US Admiral Says Russian Submarine Presence Means East Coast Not ‘Safe’ for Ships

Says US East Coast no longer 'uncontested'

US Vice Admiral Andrew Lewis, the head of the Navy’s 2nd Fleet, made comments at the CSIS think tank on Tuesday, reporting that the recent presence of Russian submarines off the US East Coast means that he can no longer consider the coastal area “uncontested.”

Admiral Lewis went on to say that it is no longer the case that the waters off America’s Atlantic Coast could be considered a “safe haven” for US ships or submarines. He added ships are in “contested space once they leave Norfolk” and should no longer expect to cross the Atlantic “unhindered.”

A Russian submarine was reported off the coast of the US late last year, and Russian intelligence ships have at times been in the vicinity. There haven’t been any confrontations, however.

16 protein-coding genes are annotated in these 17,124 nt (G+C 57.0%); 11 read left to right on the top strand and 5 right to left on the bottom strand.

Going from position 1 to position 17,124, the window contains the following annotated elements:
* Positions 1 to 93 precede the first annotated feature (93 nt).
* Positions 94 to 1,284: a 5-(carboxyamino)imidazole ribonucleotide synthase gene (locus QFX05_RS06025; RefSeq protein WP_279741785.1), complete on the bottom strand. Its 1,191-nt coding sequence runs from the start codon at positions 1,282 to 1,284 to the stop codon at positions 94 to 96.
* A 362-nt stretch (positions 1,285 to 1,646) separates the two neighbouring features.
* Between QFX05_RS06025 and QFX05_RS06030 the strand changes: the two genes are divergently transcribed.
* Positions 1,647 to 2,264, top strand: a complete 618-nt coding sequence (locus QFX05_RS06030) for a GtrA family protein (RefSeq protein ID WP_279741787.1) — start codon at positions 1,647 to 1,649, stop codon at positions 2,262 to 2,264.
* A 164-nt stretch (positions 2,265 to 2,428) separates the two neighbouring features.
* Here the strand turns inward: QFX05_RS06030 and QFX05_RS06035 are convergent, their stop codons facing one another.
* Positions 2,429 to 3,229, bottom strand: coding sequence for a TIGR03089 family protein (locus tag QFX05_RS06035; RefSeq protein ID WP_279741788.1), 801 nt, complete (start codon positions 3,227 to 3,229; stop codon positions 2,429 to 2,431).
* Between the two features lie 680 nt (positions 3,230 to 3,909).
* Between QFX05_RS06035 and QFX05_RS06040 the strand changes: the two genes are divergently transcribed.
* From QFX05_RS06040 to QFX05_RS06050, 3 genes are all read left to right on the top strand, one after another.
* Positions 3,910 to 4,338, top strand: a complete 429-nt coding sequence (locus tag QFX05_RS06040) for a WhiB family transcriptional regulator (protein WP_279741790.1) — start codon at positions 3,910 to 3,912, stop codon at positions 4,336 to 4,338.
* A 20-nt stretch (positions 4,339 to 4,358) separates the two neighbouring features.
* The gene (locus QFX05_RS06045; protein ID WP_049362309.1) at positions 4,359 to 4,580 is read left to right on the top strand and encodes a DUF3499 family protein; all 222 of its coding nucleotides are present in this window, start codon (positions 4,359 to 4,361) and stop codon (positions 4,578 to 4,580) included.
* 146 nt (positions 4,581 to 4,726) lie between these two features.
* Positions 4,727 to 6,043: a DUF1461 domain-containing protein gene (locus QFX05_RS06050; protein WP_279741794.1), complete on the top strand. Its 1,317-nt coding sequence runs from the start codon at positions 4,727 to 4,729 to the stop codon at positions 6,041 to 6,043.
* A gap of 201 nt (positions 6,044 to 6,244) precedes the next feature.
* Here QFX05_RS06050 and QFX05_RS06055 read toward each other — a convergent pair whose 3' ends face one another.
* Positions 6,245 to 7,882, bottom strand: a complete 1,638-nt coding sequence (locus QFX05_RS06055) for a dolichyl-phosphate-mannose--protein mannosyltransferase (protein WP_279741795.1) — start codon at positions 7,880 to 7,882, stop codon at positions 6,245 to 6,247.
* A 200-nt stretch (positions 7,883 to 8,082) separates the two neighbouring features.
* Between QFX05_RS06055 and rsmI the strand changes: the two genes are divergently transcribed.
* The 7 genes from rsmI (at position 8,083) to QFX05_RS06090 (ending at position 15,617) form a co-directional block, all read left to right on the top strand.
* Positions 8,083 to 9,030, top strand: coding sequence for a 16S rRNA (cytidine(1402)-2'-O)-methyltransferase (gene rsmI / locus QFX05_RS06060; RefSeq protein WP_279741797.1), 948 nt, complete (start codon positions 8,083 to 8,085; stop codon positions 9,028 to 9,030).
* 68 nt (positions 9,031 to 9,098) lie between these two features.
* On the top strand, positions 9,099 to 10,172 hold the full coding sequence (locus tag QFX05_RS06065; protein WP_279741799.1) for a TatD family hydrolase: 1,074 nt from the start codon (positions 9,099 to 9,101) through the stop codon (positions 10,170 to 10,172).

Russia has a fleet of submarines, as a large naval power, but they aren’t exactly swarming around the US East Coast. Moreover, the US is no stranger to leaving its own submarines, and surface warships, looming around the Russian coast and other Russian spheres of influence.

Suggesting those areas are “contested” in anything but the most nominal way is a vast overstating of the situation. Intelligence gathering by both navies is common, and not a direct military challenge.

That Admiral Lewis is vastly overstating the matter is hardly surprising, however, as the 2nd Fleet was established specifically for the Atlantic, and because of Russia’s Navy being there. Lewis’s job is effectively to play up Russia’s threat in his theater of operation, which is literally the only putative challenge faced in the Atlantic.

Author: Jason Ditz

Jason Ditz is news editor of Antiwar.com.